Of all the ways to see the USA, rail tours are one of the most appealing. What better way to cover a vast portion of the American landscape and see several of the country’s most iconic landmarks all in the same trip? Tribute to a golden age of pioneers, gold rush and discovery, the railroads date back to the nineteenth century when they first made the wild American West accessible. The great thing about travelling by rail in this region is the history of the routes themselves, with vintage trains travelling through scenery very much unchanged since the construction of the railroads. The tracks themselves are incredible feats of engineering, passing through terrain still unreachable by car. Here is a breakdown of four of the best railroads in the American West, all of which are covered by tours in a two to three week trip.
The Grand Canyon Railway was constructed in 1901, and is 64 miles long leading straight up to the rim of the canyon itself. The diesel locomotives that travel the route are beautifully restored coaches first built in the early 1900s. Open, wild landscape leads to one of the most spectacular natural wonders on the planet. The canyon charts four eras of geological time in its many layers, and is a staggering 227 miles long reaching depths of up to one mile.
The Cumbres and Toltec Railway travels through the lofty heights of the Rocky Mountains. Coal burning locomotives make the journey, adding to the atmosphere as passengers travel to the old time sounds and smells of the steam engine. The scenery is wild and dramatic, with the railroad passing over gorges, through historic tunnels and over open valleys with spectacular views of mountains, park land and wilderness.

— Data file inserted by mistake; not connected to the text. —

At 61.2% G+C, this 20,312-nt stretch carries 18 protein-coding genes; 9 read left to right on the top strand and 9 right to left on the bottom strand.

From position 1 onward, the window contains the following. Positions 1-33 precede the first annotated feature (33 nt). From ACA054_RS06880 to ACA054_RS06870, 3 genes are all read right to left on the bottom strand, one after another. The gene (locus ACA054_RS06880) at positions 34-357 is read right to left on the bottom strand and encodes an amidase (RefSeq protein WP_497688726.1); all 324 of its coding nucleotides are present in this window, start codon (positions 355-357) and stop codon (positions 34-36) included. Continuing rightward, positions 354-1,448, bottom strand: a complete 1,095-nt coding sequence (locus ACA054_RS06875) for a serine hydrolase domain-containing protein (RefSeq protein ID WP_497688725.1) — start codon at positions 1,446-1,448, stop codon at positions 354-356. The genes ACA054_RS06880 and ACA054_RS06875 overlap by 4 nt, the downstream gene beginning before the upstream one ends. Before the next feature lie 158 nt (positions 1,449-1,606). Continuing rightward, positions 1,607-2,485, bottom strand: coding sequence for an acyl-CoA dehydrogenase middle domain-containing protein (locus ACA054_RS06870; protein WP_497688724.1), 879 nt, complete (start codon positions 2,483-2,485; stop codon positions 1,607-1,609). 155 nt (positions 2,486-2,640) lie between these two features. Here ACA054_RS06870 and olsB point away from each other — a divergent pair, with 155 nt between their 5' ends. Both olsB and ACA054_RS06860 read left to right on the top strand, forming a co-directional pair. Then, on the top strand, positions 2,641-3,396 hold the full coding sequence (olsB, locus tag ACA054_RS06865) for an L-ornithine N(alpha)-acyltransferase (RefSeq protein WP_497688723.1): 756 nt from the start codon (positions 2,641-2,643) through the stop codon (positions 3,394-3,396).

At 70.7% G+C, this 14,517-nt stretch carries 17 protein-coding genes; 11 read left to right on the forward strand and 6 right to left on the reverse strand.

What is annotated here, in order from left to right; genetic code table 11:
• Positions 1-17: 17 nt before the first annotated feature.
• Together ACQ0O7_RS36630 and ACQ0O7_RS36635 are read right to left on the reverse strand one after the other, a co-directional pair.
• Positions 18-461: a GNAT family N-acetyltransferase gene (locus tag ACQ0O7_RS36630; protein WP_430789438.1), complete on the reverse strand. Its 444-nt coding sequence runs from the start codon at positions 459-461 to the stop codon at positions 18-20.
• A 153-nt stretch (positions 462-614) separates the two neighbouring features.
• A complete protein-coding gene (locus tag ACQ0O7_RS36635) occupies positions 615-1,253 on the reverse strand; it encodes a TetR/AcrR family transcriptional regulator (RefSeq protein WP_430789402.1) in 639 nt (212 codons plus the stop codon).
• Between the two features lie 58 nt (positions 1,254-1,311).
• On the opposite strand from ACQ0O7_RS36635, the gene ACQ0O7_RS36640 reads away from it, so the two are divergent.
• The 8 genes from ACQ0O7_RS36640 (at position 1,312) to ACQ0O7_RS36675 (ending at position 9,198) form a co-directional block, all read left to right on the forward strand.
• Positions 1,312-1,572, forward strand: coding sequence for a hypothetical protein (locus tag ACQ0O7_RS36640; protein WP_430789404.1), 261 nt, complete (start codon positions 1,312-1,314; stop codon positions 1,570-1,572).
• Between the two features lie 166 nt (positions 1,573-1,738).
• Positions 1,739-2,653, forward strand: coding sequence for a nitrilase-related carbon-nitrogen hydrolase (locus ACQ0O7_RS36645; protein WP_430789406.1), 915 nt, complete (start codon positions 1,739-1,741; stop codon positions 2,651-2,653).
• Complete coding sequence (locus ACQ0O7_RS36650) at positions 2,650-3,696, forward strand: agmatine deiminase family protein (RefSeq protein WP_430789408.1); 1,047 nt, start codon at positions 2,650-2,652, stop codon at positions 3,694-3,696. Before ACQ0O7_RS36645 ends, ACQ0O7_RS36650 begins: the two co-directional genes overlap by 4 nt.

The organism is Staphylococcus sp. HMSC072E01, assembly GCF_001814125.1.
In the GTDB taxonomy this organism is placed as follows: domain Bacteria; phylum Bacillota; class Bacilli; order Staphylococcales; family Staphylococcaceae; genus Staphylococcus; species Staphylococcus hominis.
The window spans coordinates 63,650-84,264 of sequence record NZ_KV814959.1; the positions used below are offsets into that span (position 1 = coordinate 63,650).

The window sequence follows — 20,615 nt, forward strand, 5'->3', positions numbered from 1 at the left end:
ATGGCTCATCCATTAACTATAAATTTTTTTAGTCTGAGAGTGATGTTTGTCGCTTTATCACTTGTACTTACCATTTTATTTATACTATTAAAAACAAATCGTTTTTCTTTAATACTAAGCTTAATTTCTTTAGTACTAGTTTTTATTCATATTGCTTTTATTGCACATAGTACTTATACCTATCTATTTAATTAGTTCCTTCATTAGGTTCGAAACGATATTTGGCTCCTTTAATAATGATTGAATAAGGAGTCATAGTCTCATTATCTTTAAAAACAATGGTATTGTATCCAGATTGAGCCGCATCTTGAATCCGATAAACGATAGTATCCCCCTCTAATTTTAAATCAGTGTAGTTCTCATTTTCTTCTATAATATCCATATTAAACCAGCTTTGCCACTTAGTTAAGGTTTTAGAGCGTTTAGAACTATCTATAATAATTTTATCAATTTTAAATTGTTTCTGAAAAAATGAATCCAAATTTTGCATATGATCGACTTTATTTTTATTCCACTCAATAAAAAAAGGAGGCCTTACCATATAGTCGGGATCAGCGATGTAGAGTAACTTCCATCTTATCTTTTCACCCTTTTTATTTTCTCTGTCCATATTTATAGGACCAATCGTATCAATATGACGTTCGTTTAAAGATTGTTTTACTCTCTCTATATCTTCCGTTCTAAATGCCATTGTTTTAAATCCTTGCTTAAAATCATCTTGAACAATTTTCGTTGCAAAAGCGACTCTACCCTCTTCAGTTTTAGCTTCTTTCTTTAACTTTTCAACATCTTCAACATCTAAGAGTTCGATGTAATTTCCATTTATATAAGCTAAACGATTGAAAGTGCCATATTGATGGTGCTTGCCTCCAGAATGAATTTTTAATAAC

The Durango and Silverton Narrow Gauge Railroad runs through the Juan National Forest. The track was constructed in 1881 and is considered to be a magnificent feat of engineering. Even today, the terrain through which the train passes is unreachable by care or coach, leaving it to be explored and enjoyed only by train passengers and horse riders.
The Georgetown Loop Railroad is in the heights of the Rocky Mountains and was built in 1884. Most stunning on this journey is the Devil’s Gate High Bridge, which is a 100 foot high viaduct constructed masterfully to loop back over itself. This stretch of the loop is 300 foot long and is an exhilarating experience, with sweeping views either side of the track.
Many tours that incorporate these four railroads also stop off in a number of other classic American West destinations such as the Petrified National Forest with its fossilised trees, Albuquerque with its beautiful historic district, and atmospheric Wild West towns like Durango. Taking an all inclusive tour eliminates the need for a travel guide or any amount of stress, as all of the plans are expertly made and travel arrangements taken care of.
Article by Sophie McGovern.